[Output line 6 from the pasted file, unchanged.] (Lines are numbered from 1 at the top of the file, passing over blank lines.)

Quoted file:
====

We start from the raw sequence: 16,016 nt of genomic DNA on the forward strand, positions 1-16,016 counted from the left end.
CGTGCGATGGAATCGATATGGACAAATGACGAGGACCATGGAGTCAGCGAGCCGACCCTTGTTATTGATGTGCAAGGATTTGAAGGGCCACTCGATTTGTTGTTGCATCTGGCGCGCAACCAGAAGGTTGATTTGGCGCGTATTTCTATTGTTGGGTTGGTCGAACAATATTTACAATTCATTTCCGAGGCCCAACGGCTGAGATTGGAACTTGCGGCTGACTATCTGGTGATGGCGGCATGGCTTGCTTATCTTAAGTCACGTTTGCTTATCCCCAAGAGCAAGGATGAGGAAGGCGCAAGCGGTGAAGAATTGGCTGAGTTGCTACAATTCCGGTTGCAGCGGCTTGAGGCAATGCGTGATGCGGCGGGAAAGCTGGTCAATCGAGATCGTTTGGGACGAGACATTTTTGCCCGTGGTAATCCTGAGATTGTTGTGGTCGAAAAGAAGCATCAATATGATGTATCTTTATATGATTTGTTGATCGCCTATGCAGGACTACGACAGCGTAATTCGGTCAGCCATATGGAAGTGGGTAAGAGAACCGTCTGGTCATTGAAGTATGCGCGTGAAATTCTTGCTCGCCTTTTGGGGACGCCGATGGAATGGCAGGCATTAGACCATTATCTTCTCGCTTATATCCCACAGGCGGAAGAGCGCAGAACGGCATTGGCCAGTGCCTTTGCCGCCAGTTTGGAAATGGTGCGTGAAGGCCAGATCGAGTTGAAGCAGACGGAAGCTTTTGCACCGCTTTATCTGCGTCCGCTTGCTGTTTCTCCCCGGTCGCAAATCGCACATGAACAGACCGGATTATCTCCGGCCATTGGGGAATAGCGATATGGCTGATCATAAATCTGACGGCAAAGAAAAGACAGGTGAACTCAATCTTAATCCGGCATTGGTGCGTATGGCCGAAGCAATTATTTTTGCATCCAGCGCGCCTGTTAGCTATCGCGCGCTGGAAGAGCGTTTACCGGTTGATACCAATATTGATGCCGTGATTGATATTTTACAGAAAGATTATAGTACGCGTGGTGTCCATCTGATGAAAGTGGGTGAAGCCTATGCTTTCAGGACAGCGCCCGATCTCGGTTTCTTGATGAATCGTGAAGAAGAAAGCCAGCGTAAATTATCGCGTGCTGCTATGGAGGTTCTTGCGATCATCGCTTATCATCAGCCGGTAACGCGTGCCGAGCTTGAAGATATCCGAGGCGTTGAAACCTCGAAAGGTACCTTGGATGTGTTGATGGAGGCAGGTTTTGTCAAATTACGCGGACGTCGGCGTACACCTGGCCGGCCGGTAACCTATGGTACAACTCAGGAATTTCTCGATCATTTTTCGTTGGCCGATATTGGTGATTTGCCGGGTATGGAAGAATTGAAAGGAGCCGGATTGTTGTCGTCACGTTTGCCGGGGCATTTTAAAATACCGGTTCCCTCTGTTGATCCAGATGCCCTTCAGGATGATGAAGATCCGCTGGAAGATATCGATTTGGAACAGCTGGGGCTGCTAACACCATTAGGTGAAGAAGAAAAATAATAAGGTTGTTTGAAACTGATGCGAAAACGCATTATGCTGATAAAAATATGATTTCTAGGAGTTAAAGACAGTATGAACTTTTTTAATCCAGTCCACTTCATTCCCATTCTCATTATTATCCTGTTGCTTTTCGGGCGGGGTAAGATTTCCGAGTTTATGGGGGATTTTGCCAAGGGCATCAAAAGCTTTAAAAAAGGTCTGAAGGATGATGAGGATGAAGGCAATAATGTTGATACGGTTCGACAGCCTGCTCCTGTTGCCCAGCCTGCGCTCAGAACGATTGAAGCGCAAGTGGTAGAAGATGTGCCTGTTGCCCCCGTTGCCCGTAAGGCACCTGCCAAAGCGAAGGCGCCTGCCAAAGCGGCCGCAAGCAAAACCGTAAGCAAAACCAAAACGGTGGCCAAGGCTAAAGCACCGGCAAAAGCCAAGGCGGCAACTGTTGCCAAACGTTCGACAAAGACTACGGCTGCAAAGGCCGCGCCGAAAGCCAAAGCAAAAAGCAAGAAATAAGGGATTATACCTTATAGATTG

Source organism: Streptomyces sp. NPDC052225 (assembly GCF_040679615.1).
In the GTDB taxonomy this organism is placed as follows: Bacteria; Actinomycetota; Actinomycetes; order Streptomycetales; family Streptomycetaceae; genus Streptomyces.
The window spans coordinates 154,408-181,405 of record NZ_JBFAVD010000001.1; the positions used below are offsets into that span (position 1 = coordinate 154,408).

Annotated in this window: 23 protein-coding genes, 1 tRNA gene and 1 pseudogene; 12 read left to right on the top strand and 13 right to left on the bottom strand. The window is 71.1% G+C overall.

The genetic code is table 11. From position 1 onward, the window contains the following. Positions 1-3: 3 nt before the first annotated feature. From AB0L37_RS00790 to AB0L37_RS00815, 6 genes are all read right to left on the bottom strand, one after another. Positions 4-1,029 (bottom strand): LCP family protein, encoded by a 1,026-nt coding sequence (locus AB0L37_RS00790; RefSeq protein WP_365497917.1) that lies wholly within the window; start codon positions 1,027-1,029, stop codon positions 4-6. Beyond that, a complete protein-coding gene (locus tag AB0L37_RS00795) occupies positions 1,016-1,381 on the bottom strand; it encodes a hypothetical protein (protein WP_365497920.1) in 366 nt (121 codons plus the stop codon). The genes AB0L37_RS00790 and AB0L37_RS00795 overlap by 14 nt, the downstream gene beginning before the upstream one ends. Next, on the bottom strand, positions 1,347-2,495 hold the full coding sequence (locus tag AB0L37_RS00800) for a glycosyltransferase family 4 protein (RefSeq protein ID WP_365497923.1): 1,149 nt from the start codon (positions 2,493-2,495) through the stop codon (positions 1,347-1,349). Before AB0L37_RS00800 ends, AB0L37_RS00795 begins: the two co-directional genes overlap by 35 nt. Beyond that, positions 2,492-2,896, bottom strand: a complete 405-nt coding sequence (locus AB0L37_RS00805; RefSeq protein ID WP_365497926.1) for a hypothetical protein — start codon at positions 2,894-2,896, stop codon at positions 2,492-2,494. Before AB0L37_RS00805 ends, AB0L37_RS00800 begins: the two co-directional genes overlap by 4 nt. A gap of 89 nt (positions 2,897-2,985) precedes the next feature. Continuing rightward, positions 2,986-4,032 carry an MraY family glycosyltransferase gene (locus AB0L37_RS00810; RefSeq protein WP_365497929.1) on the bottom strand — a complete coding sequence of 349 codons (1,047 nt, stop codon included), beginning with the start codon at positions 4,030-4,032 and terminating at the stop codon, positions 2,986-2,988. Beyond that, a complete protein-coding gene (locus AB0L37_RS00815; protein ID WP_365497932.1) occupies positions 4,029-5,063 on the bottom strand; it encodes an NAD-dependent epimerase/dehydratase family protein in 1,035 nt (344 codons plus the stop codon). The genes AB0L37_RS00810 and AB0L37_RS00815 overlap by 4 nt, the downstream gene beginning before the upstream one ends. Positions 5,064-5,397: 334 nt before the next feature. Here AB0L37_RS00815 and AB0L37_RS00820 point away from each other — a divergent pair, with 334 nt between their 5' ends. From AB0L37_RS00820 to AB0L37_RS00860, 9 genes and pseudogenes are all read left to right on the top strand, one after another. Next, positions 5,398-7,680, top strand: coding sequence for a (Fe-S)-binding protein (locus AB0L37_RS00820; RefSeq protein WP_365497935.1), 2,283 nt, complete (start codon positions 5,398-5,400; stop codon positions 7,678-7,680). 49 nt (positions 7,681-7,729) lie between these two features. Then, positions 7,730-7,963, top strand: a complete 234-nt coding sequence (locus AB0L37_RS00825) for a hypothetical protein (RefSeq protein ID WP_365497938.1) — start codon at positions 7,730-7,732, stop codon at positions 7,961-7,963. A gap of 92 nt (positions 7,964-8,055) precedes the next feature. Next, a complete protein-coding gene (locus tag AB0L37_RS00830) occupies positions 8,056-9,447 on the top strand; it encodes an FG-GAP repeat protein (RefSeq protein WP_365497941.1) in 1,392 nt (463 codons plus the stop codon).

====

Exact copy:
Annotated in this window: 23 protein-coding genes, 1 tRNA gene and 1 pseudogene; 12 read left to right on the top strand and 13 right to left on the bottom strand. The window is 71.1% G+C overall.